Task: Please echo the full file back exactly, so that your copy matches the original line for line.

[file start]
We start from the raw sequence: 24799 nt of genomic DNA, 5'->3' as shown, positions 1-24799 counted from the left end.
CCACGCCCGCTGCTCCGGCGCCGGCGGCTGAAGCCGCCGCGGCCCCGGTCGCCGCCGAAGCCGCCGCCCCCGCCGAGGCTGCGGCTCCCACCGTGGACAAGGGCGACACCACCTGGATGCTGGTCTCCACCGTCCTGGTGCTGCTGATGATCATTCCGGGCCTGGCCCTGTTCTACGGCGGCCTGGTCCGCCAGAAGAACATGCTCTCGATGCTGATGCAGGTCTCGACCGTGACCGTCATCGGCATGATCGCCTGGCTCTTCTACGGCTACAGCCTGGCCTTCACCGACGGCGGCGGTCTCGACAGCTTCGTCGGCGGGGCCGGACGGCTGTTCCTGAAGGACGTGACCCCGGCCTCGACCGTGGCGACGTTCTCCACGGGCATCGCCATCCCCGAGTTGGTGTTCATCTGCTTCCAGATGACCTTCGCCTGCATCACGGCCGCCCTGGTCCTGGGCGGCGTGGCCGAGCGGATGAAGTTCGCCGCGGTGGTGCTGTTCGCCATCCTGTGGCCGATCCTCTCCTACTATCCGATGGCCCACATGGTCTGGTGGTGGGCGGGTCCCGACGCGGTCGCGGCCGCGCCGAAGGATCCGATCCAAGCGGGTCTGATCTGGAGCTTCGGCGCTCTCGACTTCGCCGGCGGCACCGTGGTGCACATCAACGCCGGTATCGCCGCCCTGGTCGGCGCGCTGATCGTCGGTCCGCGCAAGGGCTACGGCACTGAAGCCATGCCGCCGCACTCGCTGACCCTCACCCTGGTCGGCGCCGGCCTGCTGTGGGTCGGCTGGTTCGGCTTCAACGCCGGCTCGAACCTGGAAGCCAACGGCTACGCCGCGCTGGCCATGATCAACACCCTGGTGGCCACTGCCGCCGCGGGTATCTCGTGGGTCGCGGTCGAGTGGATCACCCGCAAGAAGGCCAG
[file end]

We start from the raw sequence: 24799 nt of genomic DNA, 5'->3' as shown, positions 1-24799 counted from the left end.
CCACGCCCGCTGCTCCGGCGCCGGCGGCTGAAGCCGCCGCGGCCCCGGTCGCCGCCGAAGCCGCCGCCCCCGCCGAGGCTGCGGCTCCCACCGTGGACAAGGGCGACACCACCTGGATGCTGGTCTCCACCGTCCTGGTGCTGCTGATGATCATTCCGGGCCTGGCCCTGTTCTACGGCGGCCTGGTCCGCCAGAAGAACATGCTCTCGATGCTGATGCAGGTCTCGACCGTGACCGTCATCGGCATGATCGCCTGGCTCTTCTACGGCTACAGCCTGGCCTTCACCGACGGCGGCGGTCTCGACAGCTTCGTCGGCGGGGCCGGACGGCTGTTCCTGAAGGACGTGACCCCGGCCTCGACCGTGGCGACGTTCTCCACGGGCATCGCCATCCCCGAGTTGGTGTTCATCTGCTTCCAGATGACCTTCGCCTGCATCACGGCCGCCCTGGTCCTGGGCGGCGTGGCCGAGCGGATGAAGTTCGCCGCGGTGGTGCTGTTCGCCATCCTGTGGCCGATCCTCTCCTACTATCCGATGGCCCACATGGTCTGGTGGTGGGCGGGTCCCGACGCGGTCGCGGCCGCGCCGAAGGATCCGATCCAAGCGGGTCTGATCTGGAGCTTCGGCGCTCTCGACTTCGCCGGCGGCACCGTGGTGCACATCAACGCCGGTATCGCCGCCCTGGTCGGCGCGCTGATCGTCGGTCCGCGCAAGGGCTACGGCACTGAAGCCATGCCGCCGCACTCGCTGACCCTCACCCTGGTCGGCGCCGGCCTGCTGTGGGTCGGCTGGTTCGGCTTCAACGCCGGCTCGAACCTGGAAGCCAACGGCTACGCCGCGCTGGCCATGATCAACACCCTGGTGGCCACTGCCGCCGCGGGTATCTCGTGGGTCGCGGTCGAGTGGATCACCCGCAAGAAGGCCAG